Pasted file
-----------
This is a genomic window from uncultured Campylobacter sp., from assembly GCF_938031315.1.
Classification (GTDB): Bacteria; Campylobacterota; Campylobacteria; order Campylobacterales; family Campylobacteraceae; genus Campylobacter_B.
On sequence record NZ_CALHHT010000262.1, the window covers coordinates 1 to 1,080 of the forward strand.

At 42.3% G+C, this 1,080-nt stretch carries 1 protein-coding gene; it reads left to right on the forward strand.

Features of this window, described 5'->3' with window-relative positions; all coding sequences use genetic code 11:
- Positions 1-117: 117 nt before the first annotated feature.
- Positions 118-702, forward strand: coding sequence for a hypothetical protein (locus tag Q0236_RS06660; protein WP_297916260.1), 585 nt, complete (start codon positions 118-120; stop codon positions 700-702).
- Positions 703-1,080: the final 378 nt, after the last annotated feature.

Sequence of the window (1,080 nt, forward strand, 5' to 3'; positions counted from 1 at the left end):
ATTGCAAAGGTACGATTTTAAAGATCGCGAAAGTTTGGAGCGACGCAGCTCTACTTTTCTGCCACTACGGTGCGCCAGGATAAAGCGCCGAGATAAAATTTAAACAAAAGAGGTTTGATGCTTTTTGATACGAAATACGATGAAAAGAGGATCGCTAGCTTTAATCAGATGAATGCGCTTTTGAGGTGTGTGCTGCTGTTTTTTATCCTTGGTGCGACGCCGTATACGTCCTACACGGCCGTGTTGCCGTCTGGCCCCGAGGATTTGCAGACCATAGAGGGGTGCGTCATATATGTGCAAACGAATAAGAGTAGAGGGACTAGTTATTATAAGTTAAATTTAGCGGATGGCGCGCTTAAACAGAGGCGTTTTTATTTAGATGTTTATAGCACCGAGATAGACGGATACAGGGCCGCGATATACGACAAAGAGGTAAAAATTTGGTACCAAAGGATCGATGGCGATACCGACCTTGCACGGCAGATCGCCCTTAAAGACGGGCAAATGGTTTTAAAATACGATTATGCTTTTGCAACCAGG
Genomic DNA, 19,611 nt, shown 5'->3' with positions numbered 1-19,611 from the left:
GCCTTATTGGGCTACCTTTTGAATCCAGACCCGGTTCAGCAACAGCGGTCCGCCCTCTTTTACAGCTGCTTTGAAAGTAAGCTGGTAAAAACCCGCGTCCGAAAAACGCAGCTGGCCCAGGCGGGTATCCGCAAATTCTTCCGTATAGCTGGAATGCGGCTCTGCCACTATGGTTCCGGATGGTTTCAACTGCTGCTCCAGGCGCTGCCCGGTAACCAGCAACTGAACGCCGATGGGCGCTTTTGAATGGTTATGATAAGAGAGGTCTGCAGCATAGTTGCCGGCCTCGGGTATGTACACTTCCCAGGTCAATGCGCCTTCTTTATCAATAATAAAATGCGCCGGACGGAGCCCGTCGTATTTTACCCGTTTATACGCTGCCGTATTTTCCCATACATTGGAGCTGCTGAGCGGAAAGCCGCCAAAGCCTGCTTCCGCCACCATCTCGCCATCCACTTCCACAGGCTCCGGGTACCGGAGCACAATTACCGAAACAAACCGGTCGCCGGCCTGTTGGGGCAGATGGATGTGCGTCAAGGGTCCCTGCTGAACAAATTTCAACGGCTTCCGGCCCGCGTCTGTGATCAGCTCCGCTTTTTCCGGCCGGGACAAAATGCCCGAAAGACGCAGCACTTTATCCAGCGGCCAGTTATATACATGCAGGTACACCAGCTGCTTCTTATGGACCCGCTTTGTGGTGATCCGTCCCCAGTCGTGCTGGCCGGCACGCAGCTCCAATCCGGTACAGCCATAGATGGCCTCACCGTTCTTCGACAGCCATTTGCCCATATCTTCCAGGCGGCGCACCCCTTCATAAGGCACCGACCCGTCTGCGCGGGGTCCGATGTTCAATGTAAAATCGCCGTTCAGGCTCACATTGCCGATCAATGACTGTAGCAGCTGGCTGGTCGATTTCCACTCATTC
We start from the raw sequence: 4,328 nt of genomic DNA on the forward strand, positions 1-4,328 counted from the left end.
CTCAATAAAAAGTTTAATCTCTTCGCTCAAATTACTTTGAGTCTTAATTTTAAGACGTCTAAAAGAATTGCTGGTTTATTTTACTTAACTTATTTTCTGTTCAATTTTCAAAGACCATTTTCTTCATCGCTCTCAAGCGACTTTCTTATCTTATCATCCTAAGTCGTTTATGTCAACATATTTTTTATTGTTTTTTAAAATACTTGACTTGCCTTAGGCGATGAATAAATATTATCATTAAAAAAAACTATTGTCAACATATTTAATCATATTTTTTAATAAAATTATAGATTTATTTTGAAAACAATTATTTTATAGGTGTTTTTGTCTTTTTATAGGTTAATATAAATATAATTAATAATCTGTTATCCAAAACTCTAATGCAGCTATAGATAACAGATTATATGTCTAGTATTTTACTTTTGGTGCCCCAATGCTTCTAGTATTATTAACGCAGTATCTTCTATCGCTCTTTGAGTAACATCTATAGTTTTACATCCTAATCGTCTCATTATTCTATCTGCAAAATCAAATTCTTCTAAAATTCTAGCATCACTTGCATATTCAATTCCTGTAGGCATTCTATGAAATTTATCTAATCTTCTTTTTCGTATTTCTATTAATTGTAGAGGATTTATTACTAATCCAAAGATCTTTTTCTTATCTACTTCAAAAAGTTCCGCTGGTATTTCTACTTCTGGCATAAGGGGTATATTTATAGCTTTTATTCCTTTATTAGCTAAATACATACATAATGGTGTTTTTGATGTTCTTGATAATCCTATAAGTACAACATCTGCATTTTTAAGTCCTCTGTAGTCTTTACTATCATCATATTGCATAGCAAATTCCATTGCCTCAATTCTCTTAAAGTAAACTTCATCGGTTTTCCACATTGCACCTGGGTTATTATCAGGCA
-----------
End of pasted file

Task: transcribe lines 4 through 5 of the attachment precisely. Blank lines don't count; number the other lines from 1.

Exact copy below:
At 42.3% G+C, this 1,080-nt stretch carries 1 protein-coding gene; it reads left to right on the forward strand.

Features of this window, described 5'->3' with window-relative positions; all coding sequences use genetic code 11: